Hello and thank you for visiting AikiWeb, the
world's most active online Aikido community! This site is home to
over 22,000 aikido practitioners from around the world and covers a
wide range of aikido topics including techniques, philosophy, history,
humor, beginner issues, the marketplace, and more.
If you wish to join in the discussions or use the other advanced
features available, you will need to register first. Registration is
absolutely free and takes only a few minutes to complete so sign up today!
I started studying iaido in December. So far, training generally consists of paired kata and exercises with bokken and solo kata with shinken (real, sharp swords). Last night's class was entirely with shinken. Although I studied aiki-ken and aiki-jo (based a lot on Saito's curriculum), there was very little carry-over from my previous experience to iaido. Not being able to rely on my previous experience means it is a lot easier to approach iaido training with a fresh, open mind. As a result, I'm seeing my aikido training, and the crossover from sword to empty-hand, from a different perspective.
This gets to the difference between received wisdom -- something we learn based on others' experiences -- and earned wisdom, which our own experiences create and reinforce. Good learning requires a careful mix between the two. One needs both a teacher to demonstrate proper technique, and many thousands of repetitions of actual practice to become proficient. The interplay between received and earned wisdom happens in the constant iterations of practicing and getting corrected and then working on the corrections during practice.
With that in mind, _what_ one practices is as important as _how_ one practices. I strongly believe that there needs to be some empirical validity to one's practice, otherwise one could learn to perfectly perform techniques that don't work. This is especially true in the relationship among aikido, the sword arts, and aiki-ken.
In my previous dojo, we never, ever professed to be learning an actual sword art. We knew there were differences between aiki-ken and the koryu sword arts. We understood aiki-ken to be a series of sword movements and techniques designed to emphasize the fundamentals of aikido. That's fair enough as far as it goes, but I was always a little dissatisfied by aiki-ken practice. The logic seemed circular to me. If aikido has many basic principles of movement and technique derived from sword, then why study a sword system derived from aikido? This approach seems to reinforce the received wisdom without offering the opportunity for earned wisdom. There was no way to test the sword part of aiki-ken independent of aikido.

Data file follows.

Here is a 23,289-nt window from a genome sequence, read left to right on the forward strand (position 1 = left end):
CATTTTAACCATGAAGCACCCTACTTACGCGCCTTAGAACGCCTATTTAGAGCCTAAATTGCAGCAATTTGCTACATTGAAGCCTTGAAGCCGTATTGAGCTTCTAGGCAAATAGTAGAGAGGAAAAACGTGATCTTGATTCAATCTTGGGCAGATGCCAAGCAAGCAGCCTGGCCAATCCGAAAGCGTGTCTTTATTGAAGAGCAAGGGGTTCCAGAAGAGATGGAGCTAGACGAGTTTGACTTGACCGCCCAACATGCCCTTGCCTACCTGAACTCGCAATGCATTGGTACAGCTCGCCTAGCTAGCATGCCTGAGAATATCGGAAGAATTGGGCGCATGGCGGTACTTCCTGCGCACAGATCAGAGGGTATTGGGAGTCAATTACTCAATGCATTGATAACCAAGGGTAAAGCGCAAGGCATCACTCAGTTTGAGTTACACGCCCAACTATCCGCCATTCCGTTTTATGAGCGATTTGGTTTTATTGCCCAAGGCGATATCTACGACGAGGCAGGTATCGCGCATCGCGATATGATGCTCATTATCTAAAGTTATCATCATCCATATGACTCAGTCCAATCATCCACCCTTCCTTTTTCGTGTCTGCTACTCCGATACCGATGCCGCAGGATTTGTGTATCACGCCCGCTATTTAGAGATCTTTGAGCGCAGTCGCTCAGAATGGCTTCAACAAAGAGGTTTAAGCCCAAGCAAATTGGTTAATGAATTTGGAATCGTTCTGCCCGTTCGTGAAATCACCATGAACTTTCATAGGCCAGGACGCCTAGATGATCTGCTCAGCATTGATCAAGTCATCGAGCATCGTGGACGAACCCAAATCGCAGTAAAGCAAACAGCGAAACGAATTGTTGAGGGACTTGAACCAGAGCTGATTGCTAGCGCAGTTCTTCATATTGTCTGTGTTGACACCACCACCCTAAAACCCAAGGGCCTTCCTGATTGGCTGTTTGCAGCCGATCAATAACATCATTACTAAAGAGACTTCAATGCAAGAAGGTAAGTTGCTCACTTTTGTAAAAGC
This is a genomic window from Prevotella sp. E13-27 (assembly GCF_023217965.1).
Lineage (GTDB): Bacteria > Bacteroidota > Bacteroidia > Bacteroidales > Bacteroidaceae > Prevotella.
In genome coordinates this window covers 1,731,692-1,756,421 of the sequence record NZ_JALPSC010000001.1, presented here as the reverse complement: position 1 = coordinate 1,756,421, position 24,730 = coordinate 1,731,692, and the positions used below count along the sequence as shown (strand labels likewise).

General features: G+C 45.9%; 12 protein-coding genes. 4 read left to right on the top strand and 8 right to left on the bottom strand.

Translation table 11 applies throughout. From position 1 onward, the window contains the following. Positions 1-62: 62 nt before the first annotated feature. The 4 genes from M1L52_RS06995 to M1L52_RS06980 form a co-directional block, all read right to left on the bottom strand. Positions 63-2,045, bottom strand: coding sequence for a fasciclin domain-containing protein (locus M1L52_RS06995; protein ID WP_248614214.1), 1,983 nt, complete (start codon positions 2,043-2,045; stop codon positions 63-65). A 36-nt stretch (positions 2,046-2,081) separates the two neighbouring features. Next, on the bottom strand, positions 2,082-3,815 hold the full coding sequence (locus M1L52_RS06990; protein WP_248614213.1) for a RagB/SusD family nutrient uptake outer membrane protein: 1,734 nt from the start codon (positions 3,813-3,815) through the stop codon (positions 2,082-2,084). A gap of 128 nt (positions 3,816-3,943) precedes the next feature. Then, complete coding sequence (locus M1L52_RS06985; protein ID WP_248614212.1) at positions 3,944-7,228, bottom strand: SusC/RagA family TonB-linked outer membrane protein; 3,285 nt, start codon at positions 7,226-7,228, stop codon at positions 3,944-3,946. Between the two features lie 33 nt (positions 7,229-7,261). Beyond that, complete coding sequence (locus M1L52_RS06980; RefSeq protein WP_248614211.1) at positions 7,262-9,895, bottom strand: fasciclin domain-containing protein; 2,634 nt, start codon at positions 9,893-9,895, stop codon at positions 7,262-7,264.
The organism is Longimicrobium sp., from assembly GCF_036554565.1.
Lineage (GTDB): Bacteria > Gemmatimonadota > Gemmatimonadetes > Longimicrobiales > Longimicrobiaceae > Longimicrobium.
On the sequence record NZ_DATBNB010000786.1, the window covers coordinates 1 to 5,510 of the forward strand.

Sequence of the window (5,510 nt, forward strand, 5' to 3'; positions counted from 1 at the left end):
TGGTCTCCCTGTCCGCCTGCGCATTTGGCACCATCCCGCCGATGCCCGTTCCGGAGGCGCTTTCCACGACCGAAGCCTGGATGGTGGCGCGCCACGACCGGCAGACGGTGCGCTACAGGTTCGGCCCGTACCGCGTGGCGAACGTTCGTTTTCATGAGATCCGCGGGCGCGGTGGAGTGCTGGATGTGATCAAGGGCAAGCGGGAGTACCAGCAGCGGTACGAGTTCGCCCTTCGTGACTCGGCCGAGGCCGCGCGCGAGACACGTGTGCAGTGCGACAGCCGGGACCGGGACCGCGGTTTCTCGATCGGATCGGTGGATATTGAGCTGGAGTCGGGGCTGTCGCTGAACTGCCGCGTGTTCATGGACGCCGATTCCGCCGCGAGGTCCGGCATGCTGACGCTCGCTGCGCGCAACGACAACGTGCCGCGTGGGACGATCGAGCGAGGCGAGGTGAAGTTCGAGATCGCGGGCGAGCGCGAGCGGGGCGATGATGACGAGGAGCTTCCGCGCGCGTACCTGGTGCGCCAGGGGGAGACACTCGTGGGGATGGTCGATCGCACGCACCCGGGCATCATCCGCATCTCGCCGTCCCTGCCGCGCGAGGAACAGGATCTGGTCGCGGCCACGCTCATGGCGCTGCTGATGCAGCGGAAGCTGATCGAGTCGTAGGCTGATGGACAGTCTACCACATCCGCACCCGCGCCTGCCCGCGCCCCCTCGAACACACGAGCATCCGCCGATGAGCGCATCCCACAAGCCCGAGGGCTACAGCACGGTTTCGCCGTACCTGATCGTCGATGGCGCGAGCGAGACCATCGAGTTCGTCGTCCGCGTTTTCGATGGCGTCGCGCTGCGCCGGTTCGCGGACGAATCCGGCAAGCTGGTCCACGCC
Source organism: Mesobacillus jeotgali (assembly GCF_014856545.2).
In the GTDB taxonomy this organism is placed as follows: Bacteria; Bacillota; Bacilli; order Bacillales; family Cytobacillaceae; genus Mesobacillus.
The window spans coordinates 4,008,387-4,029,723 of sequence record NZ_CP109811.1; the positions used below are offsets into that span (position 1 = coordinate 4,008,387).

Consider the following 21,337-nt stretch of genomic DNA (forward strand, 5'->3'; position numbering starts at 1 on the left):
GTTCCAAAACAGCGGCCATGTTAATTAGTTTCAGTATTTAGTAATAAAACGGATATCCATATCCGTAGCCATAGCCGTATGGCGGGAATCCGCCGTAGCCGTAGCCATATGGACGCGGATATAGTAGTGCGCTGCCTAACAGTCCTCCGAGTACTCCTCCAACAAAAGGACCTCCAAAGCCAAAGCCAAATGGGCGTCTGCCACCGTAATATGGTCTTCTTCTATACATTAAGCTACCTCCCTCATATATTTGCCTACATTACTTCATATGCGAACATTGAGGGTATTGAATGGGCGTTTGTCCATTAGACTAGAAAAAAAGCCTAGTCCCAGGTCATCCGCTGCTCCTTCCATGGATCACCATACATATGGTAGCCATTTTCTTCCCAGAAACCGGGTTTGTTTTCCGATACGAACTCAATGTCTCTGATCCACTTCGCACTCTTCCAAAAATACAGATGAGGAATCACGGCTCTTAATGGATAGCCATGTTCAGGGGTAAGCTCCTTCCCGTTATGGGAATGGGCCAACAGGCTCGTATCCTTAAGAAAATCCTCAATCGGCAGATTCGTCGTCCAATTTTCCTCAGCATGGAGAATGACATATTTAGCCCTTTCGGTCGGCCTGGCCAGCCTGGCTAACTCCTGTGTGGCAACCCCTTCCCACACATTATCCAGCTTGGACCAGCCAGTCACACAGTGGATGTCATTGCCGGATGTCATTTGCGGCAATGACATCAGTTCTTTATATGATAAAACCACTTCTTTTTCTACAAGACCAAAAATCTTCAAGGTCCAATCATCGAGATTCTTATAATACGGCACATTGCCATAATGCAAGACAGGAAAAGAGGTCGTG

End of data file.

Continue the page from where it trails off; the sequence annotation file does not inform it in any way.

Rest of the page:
To me, the situation with aiki-ken is a lot like learning languages. People who study foreign languages find that the study helps them immensely with their native languages. I studied German in high school and college. English shares common roots with German and the similarities in vocabulary and grammar between the two are striking. Learning German helped me become better at speaking and writing in English. I don't think that learning a subset of German designed to highlight fundamental principles in English would have helped me to the same degree that becoming fluent in German helped.
Wouldn't it be better to learn a sword art as its own discipline and experience the crossover between sword and aikido in a more authentic manner? I'm fortunate to train in a dojo that offers both aikido and iaido as separate arts, but with conscious attention to the fundamentals they share. I'm learning that the important fundamentals are not in the gross movements, but in the subtle and precise attention to detail: efficiency in movement; the difference between stepping back and sinking back; a little drop in center used to power the sword cut; and the proper attitude during kata. These are the some of the fundamentals of sword (as I understand it so far), and I have no doubt that becoming fluent in sword will help me become more fluent in aikido.